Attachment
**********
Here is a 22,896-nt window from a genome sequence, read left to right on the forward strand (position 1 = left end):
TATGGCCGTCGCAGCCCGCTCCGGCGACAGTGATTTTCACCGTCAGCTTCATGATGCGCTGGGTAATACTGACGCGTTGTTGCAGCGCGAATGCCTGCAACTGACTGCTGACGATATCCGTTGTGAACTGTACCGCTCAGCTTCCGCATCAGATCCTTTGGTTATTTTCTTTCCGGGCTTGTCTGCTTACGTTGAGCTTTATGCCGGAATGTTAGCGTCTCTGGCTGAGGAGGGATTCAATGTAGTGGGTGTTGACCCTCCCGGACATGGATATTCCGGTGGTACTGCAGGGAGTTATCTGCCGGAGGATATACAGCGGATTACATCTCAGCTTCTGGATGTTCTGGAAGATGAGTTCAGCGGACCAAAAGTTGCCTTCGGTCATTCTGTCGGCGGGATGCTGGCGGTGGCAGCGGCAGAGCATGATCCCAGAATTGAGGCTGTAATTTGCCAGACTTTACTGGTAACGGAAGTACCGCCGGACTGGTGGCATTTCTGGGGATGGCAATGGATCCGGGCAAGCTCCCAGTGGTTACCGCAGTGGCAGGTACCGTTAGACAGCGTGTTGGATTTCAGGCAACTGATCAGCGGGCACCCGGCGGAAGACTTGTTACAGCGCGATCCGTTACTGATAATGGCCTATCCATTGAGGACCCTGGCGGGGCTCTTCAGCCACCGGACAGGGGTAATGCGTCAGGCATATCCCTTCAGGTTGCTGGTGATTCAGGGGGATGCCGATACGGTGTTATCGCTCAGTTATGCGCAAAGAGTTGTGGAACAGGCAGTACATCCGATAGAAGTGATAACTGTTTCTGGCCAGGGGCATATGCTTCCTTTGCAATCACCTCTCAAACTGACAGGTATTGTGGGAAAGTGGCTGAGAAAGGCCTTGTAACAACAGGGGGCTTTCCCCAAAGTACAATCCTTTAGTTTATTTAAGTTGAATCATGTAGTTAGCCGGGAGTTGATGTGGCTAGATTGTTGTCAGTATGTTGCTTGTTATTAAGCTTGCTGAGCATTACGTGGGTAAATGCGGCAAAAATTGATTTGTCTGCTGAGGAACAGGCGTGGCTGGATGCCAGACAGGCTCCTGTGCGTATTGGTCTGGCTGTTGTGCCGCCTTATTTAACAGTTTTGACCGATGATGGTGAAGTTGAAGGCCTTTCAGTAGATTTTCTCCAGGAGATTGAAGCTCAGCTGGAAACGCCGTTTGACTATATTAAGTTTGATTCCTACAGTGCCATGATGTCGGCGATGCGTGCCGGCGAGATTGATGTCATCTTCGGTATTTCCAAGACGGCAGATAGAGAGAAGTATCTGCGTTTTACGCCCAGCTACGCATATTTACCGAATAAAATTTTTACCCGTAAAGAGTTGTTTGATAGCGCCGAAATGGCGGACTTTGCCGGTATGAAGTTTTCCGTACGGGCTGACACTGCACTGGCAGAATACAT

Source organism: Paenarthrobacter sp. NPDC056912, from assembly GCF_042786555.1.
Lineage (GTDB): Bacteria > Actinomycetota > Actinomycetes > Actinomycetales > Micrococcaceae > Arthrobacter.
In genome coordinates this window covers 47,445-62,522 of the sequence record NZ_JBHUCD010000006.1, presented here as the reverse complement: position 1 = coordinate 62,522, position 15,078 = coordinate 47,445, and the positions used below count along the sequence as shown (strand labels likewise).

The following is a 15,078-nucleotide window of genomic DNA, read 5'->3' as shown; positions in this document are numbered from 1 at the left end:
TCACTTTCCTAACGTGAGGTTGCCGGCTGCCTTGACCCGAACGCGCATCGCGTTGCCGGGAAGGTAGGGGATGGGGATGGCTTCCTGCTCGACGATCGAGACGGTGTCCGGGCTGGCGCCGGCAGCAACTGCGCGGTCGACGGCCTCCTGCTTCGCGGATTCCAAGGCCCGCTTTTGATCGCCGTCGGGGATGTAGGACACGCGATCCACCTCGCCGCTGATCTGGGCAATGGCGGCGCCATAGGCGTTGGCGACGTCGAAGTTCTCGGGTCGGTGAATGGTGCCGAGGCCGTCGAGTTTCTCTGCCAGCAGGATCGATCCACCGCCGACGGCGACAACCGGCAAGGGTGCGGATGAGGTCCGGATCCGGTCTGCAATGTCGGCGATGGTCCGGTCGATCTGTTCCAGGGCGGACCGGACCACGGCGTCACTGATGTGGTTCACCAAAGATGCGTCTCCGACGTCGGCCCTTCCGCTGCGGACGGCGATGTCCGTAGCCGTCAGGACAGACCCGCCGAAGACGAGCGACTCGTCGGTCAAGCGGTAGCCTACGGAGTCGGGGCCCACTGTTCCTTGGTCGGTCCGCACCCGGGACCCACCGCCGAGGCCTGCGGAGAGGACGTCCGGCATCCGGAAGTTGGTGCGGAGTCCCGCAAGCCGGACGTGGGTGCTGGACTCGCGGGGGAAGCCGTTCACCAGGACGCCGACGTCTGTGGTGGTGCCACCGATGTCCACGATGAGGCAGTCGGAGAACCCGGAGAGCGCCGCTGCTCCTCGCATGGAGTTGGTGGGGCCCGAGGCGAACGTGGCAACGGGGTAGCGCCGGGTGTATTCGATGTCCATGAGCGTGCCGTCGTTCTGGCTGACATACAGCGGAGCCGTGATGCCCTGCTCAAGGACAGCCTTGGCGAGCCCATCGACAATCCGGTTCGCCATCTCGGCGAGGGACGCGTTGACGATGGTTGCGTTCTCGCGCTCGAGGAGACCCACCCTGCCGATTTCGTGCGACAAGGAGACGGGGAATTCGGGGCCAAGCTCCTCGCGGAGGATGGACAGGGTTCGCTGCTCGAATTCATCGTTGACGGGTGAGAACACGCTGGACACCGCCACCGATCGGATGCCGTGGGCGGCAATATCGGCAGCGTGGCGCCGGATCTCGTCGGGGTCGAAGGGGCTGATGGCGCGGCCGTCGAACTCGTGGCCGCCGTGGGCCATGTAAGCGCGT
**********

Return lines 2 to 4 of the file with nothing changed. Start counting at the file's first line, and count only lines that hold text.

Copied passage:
TATGGCCGTCGCAGCCCGCTCCGGCGACAGTGATTTTCACCGTCAGCTTCATGATGCGCTGGGTAATACTGACGCGTTGTTGCAGCGCGAATGCCTGCAACTGACTGCTGACGATATCCGTTGTGAACTGTACCGCTCAGCTTCCGCATCAGATCCTTTGGTTATTTTCTTTCCGGGCTTGTCTGCTTACGTTGAGCTTTATGCCGGAATGTTAGCGTCTCTGGCTGAGGAGGGATTCAATGTAGTGGGTGTTGACCCTCCCGGACATGGATATTCCGGTGGTACTGCAGGGAGTTATCTGCCGGAGGATATACAGCGGATTACATCTCAGCTTCTGGATGTTCTGGAAGATGAGTTCAGCGGACCAAAAGTTGCCTTCGGTCATTCTGTCGGCGGGATGCTGGCGGTGGCAGCGGCAGAGCATGATCCCAGAATTGAGGCTGTAATTTGCCAGACTTTACTGGTAACGGAAGTACCGCCGGACTGGTGGCATTTCTGGGGATGGCAATGGATCCGGGCAAGCTCCCAGTGGTTACCGCAGTGGCAGGTACCGTTAGACAGCGTGTTGGATTTCAGGCAACTGATCAGCGGGCACCCGGCGGAAGACTTGTTACAGCGCGATCCGTTACTGATAATGGCCTATCCATTGAGGACCCTGGCGGGGCTCTTCAGCCACCGGACAGGGGTAATGCGTCAGGCATATCCCTTCAGGTTGCTGGTGATTCAGGGGGATGCCGATACGGTGTTATCGCTCAGTTATGCGCAAAGAGTTGTGGAACAGGCAGTACATCCGATAGAAGTGATAACTGTTTCTGGCCAGGGGCATATGCTTCCTTTGCAATCACCTCTCAAACTGACAGGTATTGTGGGAAAGTGGCTGAGAAAGGCCTTGTAACAACAGGGGGCTTTCCCCAAAGTACAATCCTTTAGTTTATTTAAGTTGAATCATGTAGTTAGCCGGGAGTTGATGTGGCTAGATTGTTGTCAGTATGTTGCTTGTTATTAAGCTTGCTGAGCATTACGTGGGTAAATGCGGCAAAAATTGATTTGTCTGCTGAGGAACAGGCGTGGCTGGATGCCAGACAGGCTCCTGTGCGTATTGGTCTGGCTGTTGTGCCGCCTTATTTAACAGTTTTGACCGATGATGGTGAAGTTGAAGGCCTTTCAGTAGATTTTCTCCAGGAGATTGAAGCTCAGCTGGAAACGCCGTTTGACTATATTAAGTTTGATTCCTACAGTGCCATGATGTCGGCGATGCGTGCCGGCGAGATTGATGTCATCTTCGGTATTTCCAAGACGGCAGATAGAGAGAAGTATCTGCGTTTTACGCCCAGCTACGCATATTTACCGAATAAAATTTTTACCCGTAAAGAGTTGTTTGATAGCGCCGAAATGGCGGACTTTGCCGGTATGAAGTTTTCCGTACGGGCTGACACTGCACTGGCAGAATACAT

Source organism: Paenarthrobacter sp. NPDC056912, from assembly GCF_042786555.1.
Lineage (GTDB): Bacteria > Actinomycetota > Actinomycetes > Actinomycetales > Micrococcaceae > Arthrobacter.